(C) at least two opposed rows of forward angled tab blades affixed to said rotor means, said blades having a radial projection from said rotor means,
(D) at least two opposed wiper blades affixed to said rotor means having a radial projection from said rotor means and being axially aligned therewith,
(E) a journal means, being an axial extension of said rotor permitting rotational movement of said rotor means relative to said barrel,
(F) a feed end closure means, and
(G) the relationship between said barrel, said rotor, said blades, said ports, said journal and said feed end closure means being such that during operation of said apparatus, said paste coagulum can output from said discharge port means when said latex is input to said first port means and a coagulant is input to said second port means.
The invention is better understood by reference to the drawings.
FIG. 1 is a central longitudinal sectional view through an apparatus of the present invention.
FIG. 2 is a cross-sectional view of a barrel rotor section of the apparatus along line 2--2 of FIG. 1
FIG. 3 is a longitudinal sectional view of the rotor means of the apparatus having a journal and tip means and showing the angle tab and wiping blades.
FIG. 4 is a cross-sectional view of the rotor means of the apparatus along line 4--4 of FIG. 3.
FIG. 1 represents a preferred embodiment of the present invention comprising, a generally cylindrical barrel 10, having a first feed port means 11 and second feed port means 12 defined in a first end portion 13, an opposed second end portion 14 having a discharge port 15 defined therein. As shown in FIG. 1, the barrel generally has an interior length greater than the interior diameter thereof.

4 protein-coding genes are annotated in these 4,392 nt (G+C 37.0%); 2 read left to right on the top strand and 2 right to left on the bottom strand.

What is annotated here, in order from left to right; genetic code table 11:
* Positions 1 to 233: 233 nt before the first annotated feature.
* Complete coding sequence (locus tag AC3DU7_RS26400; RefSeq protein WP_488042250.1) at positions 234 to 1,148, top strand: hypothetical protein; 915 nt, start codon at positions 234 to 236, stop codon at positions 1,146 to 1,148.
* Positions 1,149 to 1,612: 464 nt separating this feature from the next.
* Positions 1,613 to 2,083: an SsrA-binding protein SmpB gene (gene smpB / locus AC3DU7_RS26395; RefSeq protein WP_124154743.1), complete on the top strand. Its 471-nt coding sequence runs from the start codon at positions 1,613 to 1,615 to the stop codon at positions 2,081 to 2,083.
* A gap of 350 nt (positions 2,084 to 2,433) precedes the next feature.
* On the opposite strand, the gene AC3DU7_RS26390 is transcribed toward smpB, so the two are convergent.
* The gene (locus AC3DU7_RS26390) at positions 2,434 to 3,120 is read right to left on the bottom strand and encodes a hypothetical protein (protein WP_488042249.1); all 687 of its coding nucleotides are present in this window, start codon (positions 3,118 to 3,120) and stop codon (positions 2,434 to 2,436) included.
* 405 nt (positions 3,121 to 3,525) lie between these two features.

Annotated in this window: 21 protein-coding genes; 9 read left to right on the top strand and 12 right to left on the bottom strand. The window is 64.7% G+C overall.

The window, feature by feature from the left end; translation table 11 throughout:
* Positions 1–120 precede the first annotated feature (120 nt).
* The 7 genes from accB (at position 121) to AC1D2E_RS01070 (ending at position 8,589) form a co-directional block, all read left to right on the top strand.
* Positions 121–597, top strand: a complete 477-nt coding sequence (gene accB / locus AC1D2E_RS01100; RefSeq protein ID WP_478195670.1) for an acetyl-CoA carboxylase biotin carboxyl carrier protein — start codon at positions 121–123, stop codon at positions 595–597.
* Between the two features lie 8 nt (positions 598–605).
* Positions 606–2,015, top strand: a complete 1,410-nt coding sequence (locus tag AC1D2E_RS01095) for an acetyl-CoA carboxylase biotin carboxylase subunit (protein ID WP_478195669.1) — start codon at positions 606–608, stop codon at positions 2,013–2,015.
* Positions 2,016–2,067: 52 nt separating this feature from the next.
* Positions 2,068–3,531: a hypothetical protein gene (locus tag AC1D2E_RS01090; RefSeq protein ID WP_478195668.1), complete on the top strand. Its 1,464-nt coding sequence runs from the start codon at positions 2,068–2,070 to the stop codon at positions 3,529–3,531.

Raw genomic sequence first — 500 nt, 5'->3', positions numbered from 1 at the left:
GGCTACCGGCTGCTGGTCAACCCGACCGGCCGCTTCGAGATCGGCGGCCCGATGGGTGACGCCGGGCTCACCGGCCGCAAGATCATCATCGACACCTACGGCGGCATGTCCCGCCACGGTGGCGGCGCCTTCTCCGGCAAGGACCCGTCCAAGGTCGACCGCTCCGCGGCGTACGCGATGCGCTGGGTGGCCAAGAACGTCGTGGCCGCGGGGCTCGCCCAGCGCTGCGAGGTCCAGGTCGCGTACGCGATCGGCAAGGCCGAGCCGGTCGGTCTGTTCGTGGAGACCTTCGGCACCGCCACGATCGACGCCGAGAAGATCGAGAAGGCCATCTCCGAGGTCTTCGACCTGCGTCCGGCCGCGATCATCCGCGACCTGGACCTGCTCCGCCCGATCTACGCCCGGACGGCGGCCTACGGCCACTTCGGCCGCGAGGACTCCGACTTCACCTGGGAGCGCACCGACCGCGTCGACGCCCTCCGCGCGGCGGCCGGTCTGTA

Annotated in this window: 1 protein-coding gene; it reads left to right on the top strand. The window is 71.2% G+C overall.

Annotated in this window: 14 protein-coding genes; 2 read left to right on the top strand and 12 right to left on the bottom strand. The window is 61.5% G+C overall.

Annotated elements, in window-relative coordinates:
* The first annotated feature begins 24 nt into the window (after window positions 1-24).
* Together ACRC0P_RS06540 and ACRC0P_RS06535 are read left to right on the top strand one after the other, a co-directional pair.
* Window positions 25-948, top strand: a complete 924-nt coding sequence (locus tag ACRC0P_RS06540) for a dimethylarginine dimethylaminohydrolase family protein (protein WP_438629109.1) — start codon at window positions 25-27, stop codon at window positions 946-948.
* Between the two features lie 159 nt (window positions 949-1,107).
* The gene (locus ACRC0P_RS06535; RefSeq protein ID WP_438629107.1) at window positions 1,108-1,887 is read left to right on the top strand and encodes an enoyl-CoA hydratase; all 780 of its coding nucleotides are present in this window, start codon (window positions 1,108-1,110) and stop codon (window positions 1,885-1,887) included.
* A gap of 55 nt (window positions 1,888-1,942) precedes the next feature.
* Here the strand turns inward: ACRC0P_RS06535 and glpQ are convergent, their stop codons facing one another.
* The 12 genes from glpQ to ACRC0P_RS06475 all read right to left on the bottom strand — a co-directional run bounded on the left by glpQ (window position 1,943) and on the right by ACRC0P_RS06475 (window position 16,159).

A rotor means 16 generally extending through and coaxial with said barrel having at least two opposed rows of forward angled tab blades 17 affixed to said rotor, said blades having a radial projection from said rotor means; at least two opposed wiper blades 18 affixed to said rotor means 16, having a radial projection from said rotor means 16 and being axially aligned therewith; a journal means 19, being an axially extension of said rotor 16, permitting rotational movement of said rotor means 16, relative to said barrel means 10; a feed end closure means 20, having a packing means 21. A tip means 22, attached to end portion of said rotor 16 feeding said discharge port 15. Said barrel 10, having a first ring flange 23, attached to said first end portion 13, and a second ring flange 24, attached to said second end portion 14, said discharge port 15, attached to said second ring flange 24. Said feed end closure means 20, attached to said first ring flange 23.
Said wiper blades 18, are continuous along their length and wipe substantially the entire surface of the interior wall of said barrel 10.
Said opposed rows of tab blades 17, are so arranged that the individual blades of one row are positioned opposite the openings between blades on the opposed row, as shown in FIG. 3, so that substantially the entire surface of said barrel 10, along its length are wiped by the opposed rows of blades 17, during operation of said apparatus.
Said barrel 10, having a plurality of axially aligned slots 25, equally spaced around the interior barrel wall 26, and extending the length of the barrel 10 as shown in FIG. 2.
Said wiper blades 18, having a leading surface 28, as shown in FIG. 4, tangential to said rotor 16, rising to a predetermined clearance with the interior wall of said barrel 10, said wiper blade 18, having a rounded following surface 29, taking a curvature parallel to said rotor 16.
Said tab blades 17, shown in FIG. 4, are substantially rectangular having a curved longitudinal top surface 34, taking a curvature parallel to said rotor 16, and having a forward angle of from 40 to 60° and a predetermined clearance with the interior wall 26 of said barrel 10 having exterior wall 30.
Said discharge port 15, being extended through said ring flange 24 and a third ring flange 31, shown in FIG. 1, said third ring flange having a discharge port orifice 32 centrally disposed therein, said third ring flange 31, being attached to and having said orifice extended through said second ring flange 24 into said discharge port 15 providing a seal with said discharge port 15 by ring seal 33 attached to said third ring flange 31.